Riga market, housed in five Zeppelin hangersDay 2 started grey but with the promise of sunshine… and rain! We enjoyed a great buffet breakfast at our hotel – there was something for even the fussiest eaters, and champagne too. We set off for the market which is housed in five Zeppelin hangers across the canal and a short walk from our hotel. It was an amazing place and a must-visit on your trip – choose from fresh meats, cheeses, breads, pickles, smoked fish, you name it. So many types of fish, even caviar, and all so well displayed. Pickled vegetables including tomatoes – I had never thought of pickling tomatoes before but will try it now, and in fact the mixed vegetable pickles in huge jars looked fab. The market was spotlessly clean too, and not at all smelly like you often experience at home.

MezaparksAfter a coffee in the park, sitting bohemian style on cushions and watching the world go by, we then took the tram out to Mezaparks where we we had been told there were Summer Solstice celebrations very much for the local people. There were craft stalls, a stage where different cultures showed how they celebrated the Summer Solstice, a concert area, local foods, and of course beer. Everyone was so friendly and we enjoyed a few hours wandering and taking in the atmosphere.

Tickets for the trams can be bought anywhere for less than a Euro a trip, just remember to validate them when you get on. This is by far the easiest and cheapest way of getting around.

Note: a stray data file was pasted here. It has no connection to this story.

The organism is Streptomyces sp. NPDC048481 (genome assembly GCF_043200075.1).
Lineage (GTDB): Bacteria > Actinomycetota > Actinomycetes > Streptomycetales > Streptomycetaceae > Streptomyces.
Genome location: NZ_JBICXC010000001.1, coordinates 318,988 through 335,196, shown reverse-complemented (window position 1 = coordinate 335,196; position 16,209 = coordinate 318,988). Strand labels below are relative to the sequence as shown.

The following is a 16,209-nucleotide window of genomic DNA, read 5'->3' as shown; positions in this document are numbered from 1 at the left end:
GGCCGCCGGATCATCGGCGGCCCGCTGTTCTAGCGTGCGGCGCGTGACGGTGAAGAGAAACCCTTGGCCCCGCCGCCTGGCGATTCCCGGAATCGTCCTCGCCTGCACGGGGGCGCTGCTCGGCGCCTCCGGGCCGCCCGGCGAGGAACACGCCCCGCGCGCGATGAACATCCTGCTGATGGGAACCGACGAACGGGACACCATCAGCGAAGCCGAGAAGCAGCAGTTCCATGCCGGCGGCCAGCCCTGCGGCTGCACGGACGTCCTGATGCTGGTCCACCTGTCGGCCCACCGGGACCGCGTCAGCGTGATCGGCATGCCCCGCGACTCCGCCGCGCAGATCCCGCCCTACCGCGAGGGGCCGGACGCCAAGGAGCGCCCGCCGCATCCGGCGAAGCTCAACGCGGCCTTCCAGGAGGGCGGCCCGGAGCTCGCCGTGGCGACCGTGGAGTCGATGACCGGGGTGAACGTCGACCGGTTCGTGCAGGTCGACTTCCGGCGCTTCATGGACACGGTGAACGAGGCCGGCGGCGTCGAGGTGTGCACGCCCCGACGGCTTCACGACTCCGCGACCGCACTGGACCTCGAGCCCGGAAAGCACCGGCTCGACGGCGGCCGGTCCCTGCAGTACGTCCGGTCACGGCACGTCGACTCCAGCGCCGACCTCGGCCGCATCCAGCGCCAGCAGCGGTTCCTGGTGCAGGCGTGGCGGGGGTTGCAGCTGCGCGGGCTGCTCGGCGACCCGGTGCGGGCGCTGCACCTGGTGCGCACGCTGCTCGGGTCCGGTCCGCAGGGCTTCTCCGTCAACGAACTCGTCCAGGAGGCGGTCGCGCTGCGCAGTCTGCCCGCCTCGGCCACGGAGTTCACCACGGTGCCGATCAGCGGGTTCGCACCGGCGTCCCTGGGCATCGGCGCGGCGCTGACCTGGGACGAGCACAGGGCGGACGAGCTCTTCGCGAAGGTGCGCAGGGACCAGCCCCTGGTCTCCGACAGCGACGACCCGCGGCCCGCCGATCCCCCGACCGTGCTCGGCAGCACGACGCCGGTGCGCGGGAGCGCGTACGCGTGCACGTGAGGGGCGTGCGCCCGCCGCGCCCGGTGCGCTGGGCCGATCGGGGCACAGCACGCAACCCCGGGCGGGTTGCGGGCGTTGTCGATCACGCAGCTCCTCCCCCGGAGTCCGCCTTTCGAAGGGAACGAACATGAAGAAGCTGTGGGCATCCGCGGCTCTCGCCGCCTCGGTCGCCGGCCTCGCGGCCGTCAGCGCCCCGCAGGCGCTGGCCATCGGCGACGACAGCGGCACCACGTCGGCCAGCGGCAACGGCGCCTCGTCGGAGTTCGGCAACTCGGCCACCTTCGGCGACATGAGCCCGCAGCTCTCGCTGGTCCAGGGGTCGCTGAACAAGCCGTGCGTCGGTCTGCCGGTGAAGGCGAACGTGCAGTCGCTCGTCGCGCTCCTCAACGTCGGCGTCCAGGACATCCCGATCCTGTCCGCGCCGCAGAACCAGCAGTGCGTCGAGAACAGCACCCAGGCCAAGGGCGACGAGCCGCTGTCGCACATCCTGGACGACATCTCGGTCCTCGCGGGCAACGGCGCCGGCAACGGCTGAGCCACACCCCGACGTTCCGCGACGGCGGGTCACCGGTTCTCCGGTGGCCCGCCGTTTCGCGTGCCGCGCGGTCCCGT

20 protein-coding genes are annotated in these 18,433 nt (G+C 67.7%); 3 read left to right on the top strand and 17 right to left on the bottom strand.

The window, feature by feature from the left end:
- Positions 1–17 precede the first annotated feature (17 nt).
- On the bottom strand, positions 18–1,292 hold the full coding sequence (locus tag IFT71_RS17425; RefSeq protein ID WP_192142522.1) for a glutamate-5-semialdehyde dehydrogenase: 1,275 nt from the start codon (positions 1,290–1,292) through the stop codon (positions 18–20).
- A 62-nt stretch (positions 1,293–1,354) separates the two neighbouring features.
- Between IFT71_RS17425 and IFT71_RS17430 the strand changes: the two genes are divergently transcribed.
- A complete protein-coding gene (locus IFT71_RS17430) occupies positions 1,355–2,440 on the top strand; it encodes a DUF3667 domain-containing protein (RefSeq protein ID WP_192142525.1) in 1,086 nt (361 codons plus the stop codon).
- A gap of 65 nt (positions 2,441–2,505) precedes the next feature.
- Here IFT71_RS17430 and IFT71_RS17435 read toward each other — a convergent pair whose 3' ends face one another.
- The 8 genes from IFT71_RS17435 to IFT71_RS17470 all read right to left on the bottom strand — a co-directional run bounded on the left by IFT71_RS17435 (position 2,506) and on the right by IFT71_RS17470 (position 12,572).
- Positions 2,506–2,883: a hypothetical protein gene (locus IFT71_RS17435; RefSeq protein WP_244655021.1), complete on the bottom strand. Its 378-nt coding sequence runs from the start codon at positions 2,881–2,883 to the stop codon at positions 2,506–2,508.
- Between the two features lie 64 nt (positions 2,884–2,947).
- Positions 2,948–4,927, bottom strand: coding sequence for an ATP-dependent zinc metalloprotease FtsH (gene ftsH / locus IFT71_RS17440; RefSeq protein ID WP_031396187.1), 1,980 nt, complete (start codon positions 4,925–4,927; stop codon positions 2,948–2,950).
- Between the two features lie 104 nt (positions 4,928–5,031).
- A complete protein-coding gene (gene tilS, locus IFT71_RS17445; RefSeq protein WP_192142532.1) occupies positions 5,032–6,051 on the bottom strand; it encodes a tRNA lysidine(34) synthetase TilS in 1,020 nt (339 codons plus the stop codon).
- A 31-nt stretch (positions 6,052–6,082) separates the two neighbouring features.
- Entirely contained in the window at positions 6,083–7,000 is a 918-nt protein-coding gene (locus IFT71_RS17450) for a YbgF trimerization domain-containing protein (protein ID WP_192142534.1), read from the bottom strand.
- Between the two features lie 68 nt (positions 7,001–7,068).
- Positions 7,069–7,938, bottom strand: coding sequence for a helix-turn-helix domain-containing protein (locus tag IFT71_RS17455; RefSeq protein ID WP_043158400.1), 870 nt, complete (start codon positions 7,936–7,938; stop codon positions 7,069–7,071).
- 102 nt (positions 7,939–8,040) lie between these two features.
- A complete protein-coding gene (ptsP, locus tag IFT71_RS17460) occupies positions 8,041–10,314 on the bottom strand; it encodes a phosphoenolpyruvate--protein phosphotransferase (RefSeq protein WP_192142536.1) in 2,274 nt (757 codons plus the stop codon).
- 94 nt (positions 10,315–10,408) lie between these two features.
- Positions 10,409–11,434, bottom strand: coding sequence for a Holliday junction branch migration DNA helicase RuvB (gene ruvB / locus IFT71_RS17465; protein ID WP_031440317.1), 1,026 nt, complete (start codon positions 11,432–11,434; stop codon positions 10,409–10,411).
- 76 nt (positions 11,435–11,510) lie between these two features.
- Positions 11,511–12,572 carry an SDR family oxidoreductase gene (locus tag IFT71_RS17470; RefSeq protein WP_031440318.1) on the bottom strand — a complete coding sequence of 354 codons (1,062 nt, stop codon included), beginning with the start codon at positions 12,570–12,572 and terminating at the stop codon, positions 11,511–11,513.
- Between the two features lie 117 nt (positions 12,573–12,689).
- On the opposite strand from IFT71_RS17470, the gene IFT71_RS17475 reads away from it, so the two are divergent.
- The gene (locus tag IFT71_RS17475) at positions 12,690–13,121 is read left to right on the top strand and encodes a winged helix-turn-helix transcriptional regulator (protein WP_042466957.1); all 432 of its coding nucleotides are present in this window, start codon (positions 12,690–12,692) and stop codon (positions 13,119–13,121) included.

The Opera HouseBack at the hotel, there was time for a swim, steam and sauna before a relaxing facial and chill-out time before our evening programme; we had tickets to see the Latvian National Orchestra at the Opera House. This is a beautiful little theatre and the tickets were really inexpensive. Dress was varied – some people dressed up and others didn't, but I would aim to be respectful so at least wear smart-casual attire and try to avoid jeans, although there's no official requirements. After the show we enjoyed a few drinks in a couple of bars before drifting off to bed, and by the way it was still daylight! It doesn't get dark until around 11pm this time of year, which takes some getting used to.

Walking TourOn our final day we awoke again to grey skies, and after breakfast we set off for the free walking tour of Old Riga. This is a great way to spend 2 hours and to learn more of the culture and history. Coupled with our museum trip on Friday this really helped us to understand Riga better. We learnt about the old walls and moat, the river that once flowed through the city and which is now buried. How traders arriving at the city were required to bring boulders for the streets as payment. How wealthy the city has been and how strategically important. To be honest there was so much to see that we simply ran out of time. A trip up the tower of St Peters is a must for some great views of the city, but we didn't make it to the island in the River Daugava or out into the countryside – but we were so impressed with this beautiful country and its friendly people that we plan to return.


Written by Helen